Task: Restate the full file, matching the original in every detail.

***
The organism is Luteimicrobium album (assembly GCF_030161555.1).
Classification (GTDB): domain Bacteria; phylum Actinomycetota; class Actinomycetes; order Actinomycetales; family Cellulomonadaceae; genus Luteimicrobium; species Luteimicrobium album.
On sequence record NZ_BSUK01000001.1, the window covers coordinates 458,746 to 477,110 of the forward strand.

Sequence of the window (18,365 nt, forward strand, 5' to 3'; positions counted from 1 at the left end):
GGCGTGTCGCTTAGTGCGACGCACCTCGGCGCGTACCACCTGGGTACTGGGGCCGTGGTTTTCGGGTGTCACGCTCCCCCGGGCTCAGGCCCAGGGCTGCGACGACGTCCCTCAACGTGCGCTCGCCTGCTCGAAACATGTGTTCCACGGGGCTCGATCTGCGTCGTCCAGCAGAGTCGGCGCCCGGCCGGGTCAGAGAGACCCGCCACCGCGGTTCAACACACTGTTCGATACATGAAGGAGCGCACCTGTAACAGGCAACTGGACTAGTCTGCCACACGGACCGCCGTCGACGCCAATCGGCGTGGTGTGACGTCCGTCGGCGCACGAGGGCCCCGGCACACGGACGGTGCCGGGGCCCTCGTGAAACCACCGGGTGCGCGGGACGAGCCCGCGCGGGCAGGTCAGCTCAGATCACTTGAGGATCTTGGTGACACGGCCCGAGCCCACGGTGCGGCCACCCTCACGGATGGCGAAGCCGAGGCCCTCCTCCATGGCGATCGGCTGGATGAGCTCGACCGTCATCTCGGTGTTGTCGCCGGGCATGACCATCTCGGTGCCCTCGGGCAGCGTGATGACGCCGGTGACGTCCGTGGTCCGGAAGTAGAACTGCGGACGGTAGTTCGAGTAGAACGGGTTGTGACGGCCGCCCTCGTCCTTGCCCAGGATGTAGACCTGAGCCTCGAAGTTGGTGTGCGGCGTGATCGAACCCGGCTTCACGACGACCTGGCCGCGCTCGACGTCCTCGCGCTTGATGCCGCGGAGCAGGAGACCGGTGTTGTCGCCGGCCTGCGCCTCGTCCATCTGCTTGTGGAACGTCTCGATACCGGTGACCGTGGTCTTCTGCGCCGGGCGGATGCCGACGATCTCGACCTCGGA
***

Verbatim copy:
The organism is Luteimicrobium album (assembly GCF_030161555.1).
Classification (GTDB): domain Bacteria; phylum Actinomycetota; class Actinomycetes; order Actinomycetales; family Cellulomonadaceae; genus Luteimicrobium; species Luteimicrobium album.
On sequence record NZ_BSUK01000001.1, the window covers coordinates 458,746 to 477,110 of the forward strand.

Sequence of the window (18,365 nt, forward strand, 5' to 3'; positions counted from 1 at the left end):
GGCGTGTCGCTTAGTGCGACGCACCTCGGCGCGTACCACCTGGGTACTGGGGCCGTGGTTTTCGGGTGTCACGCTCCCCCGGGCTCAGGCCCAGGGCTGCGACGACGTCCCTCAACGTGCGCTCGCCTGCTCGAAACATGTGTTCCACGGGGCTCGATCTGCGTCGTCCAGCAGAGTCGGCGCCCGGCCGGGTCAGAGAGACCCGCCACCGCGGTTCAACACACTGTTCGATACATGAAGGAGCGCACCTGTAACAGGCAACTGGACTAGTCTGCCACACGGACCGCCGTCGACGCCAATCGGCGTGGTGTGACGTCCGTCGGCGCACGAGGGCCCCGGCACACGGACGGTGCCGGGGCCCTCGTGAAACCACCGGGTGCGCGGGACGAGCCCGCGCGGGCAGGTCAGCTCAGATCACTTGAGGATCTTGGTGACACGGCCCGAGCCCACGGTGCGGCCACCCTCACGGATGGCGAAGCCGAGGCCCTCCTCCATGGCGATCGGCTGGATGAGCTCGACCGTCATCTCGGTGTTGTCGCCGGGCATGACCATCTCGGTGCCCTCGGGCAGCGTGATGACGCCGGTGACGTCCGTGGTCCGGAAGTAGAACTGCGGACGGTAGTTCGAGTAGAACGGGTTGTGACGGCCGCCCTCGTCCTTGCCCAGGATGTAGACCTGAGCCTCGAAGTTGGTGTGCGGCGTGATCGAACCCGGCTTCACGACGACCTGGCCGCGCTCGACGTCCTCGCGCTTGATGCCGCGGAGCAGGAGACCGGTGTTGTCGCCGGCCTGCGCCTCGTCCATCTGCTTGTGGAACGTCTCGATACCGGTGACCGTGGTCTTCTGCGCCGGGCGGATGCCGACGATCTCGACCTCGGA